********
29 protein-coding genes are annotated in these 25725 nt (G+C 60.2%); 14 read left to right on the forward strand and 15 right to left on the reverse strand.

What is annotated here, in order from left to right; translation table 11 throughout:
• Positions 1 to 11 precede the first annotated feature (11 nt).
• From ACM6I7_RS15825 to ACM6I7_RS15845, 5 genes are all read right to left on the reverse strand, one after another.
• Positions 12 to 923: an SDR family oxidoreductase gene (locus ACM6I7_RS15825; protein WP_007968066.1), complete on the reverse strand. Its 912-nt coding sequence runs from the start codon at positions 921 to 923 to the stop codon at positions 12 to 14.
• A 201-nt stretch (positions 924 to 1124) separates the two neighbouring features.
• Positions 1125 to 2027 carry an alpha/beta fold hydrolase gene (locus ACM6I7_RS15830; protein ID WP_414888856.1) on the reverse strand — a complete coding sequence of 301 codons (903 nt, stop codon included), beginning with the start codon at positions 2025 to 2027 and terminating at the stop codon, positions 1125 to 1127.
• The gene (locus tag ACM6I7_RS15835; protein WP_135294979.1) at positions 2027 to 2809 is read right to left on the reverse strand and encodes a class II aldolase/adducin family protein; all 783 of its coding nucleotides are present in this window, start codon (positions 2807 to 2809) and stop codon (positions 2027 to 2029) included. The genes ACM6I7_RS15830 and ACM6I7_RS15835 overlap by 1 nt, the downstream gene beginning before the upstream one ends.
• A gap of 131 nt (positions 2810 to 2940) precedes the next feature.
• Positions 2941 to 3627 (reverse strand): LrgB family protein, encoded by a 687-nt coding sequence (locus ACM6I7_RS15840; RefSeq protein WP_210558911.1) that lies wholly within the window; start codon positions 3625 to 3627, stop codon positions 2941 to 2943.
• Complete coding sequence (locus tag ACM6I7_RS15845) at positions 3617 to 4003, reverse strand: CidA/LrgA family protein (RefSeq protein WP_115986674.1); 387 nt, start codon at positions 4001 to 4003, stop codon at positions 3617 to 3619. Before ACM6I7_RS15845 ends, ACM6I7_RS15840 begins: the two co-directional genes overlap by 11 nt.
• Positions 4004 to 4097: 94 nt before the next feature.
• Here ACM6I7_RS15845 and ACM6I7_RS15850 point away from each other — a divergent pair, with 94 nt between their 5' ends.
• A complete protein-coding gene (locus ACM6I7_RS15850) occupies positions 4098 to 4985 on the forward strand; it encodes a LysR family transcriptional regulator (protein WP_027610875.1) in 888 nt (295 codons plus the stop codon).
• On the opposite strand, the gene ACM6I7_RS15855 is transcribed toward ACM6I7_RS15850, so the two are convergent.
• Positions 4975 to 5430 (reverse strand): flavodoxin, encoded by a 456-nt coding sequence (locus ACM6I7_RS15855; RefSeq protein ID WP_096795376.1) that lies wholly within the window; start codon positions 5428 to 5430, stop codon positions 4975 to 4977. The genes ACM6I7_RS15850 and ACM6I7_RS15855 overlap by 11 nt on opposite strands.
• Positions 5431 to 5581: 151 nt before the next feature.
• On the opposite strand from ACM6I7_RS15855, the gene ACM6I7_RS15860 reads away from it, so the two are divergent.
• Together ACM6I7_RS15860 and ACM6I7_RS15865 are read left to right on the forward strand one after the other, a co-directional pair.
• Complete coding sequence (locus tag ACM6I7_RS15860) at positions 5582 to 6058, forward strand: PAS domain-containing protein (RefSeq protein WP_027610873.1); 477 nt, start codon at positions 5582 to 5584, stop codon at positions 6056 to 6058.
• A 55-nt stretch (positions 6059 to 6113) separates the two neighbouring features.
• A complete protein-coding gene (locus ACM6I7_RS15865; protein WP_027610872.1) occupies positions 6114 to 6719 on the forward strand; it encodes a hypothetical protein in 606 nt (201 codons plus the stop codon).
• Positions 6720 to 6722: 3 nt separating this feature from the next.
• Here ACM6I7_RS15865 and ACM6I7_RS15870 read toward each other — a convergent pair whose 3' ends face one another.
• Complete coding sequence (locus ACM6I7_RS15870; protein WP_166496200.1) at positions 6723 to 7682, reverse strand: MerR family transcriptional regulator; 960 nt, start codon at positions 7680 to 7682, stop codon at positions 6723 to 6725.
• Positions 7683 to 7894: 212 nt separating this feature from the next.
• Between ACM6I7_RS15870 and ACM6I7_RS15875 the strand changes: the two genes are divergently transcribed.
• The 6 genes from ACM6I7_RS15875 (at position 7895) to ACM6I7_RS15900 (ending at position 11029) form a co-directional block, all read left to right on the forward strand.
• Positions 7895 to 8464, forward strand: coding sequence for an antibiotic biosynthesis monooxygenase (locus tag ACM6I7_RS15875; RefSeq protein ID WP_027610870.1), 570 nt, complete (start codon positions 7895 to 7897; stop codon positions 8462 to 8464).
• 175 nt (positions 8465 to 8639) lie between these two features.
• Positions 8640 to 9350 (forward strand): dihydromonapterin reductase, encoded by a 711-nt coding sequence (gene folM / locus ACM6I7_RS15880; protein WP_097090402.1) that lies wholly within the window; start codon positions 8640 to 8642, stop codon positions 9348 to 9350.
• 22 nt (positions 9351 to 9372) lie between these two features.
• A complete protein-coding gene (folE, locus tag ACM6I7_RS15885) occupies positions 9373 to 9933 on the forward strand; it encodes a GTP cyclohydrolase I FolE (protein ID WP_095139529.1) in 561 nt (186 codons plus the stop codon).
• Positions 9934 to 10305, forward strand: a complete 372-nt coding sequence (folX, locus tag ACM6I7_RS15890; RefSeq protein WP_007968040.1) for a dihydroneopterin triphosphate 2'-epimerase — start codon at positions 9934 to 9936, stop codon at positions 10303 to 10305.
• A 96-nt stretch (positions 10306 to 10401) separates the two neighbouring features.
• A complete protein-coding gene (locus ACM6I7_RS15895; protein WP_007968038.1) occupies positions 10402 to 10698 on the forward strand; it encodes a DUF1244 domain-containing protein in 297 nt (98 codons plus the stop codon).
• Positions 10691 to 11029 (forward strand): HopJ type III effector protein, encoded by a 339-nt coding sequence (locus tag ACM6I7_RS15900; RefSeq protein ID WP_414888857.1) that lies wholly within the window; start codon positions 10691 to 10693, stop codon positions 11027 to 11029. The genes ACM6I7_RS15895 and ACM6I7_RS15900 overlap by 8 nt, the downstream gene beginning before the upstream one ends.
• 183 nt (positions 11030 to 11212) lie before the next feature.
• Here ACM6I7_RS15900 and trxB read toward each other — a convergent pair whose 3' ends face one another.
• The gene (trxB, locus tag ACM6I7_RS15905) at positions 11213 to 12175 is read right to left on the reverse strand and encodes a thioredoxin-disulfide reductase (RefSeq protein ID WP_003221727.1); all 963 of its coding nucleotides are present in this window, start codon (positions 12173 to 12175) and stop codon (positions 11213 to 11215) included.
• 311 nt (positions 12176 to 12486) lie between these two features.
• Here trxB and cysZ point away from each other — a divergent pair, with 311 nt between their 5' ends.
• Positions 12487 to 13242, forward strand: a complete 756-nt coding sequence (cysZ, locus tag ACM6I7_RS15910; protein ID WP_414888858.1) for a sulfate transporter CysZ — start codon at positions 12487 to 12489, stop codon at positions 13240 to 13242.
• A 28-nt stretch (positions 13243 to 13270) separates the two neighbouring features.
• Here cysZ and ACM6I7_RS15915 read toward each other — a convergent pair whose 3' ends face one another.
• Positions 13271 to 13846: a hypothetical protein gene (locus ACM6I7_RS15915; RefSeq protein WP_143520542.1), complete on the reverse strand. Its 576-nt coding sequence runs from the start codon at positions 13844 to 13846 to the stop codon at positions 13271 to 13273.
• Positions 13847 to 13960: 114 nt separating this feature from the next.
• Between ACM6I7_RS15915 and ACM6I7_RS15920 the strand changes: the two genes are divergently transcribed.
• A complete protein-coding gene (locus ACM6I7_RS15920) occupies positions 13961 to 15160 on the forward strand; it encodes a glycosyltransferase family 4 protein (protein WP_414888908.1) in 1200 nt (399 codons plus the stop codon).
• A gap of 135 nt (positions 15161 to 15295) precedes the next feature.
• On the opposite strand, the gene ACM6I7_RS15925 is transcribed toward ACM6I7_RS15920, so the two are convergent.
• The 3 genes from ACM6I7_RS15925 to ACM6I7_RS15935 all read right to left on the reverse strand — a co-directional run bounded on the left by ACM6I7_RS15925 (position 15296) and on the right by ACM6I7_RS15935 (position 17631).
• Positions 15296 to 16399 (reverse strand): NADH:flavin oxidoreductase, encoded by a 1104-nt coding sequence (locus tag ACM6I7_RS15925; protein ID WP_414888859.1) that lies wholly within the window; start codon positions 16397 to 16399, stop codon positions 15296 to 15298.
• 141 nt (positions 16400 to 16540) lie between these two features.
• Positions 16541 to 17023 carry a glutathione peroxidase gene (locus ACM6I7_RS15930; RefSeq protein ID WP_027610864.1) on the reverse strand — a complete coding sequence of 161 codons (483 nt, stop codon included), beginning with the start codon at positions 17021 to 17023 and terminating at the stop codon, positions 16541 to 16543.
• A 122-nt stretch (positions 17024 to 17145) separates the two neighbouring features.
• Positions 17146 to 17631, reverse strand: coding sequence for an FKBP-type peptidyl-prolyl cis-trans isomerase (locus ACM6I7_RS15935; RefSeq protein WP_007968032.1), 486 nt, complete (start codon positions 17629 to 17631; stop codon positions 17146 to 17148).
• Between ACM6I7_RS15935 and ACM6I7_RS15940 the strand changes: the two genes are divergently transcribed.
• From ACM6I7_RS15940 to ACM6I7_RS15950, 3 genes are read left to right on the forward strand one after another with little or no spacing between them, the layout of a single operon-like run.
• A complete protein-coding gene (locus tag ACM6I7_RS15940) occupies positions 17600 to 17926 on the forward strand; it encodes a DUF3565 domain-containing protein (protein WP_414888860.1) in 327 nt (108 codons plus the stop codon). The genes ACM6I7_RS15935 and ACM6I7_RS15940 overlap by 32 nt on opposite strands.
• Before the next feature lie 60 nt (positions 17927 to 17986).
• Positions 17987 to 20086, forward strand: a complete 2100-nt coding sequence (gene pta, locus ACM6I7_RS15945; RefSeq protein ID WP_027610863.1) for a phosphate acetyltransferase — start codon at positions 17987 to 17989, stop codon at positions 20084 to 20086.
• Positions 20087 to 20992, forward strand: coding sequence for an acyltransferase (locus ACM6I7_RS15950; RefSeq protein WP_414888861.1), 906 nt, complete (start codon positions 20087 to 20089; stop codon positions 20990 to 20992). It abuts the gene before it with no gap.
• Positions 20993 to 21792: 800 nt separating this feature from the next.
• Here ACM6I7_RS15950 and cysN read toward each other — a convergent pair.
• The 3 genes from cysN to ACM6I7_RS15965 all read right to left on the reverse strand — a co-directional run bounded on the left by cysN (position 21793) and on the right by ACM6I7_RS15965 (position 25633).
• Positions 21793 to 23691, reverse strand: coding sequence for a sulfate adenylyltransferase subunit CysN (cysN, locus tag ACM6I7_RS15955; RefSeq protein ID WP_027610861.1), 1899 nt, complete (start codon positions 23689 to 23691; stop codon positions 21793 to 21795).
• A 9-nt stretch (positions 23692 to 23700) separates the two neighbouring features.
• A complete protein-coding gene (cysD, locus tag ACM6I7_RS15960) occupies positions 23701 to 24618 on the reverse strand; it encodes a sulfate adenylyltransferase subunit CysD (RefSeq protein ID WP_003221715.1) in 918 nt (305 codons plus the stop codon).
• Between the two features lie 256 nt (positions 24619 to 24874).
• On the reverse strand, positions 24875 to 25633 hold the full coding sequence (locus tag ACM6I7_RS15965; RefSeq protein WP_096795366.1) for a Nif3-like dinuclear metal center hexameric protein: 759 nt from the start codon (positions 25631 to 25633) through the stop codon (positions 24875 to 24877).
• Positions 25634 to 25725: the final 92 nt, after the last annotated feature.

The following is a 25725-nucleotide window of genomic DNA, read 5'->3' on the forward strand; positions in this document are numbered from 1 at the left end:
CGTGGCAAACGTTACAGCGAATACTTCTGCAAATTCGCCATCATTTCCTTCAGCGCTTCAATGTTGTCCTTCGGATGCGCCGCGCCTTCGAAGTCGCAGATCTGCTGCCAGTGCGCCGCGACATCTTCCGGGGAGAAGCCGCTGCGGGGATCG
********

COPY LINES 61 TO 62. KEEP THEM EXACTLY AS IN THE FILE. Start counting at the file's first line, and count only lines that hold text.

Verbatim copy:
• Before the next feature lie 60 nt (positions 17927 to 17986).
• Positions 17987 to 20086, forward strand: a complete 2100-nt coding sequence (gene pta, locus ACM6I7_RS15945; RefSeq protein ID WP_027610863.1) for a phosphate acetyltransferase — start codon at positions 17987 to 17989, stop codon at positions 20084 to 20086.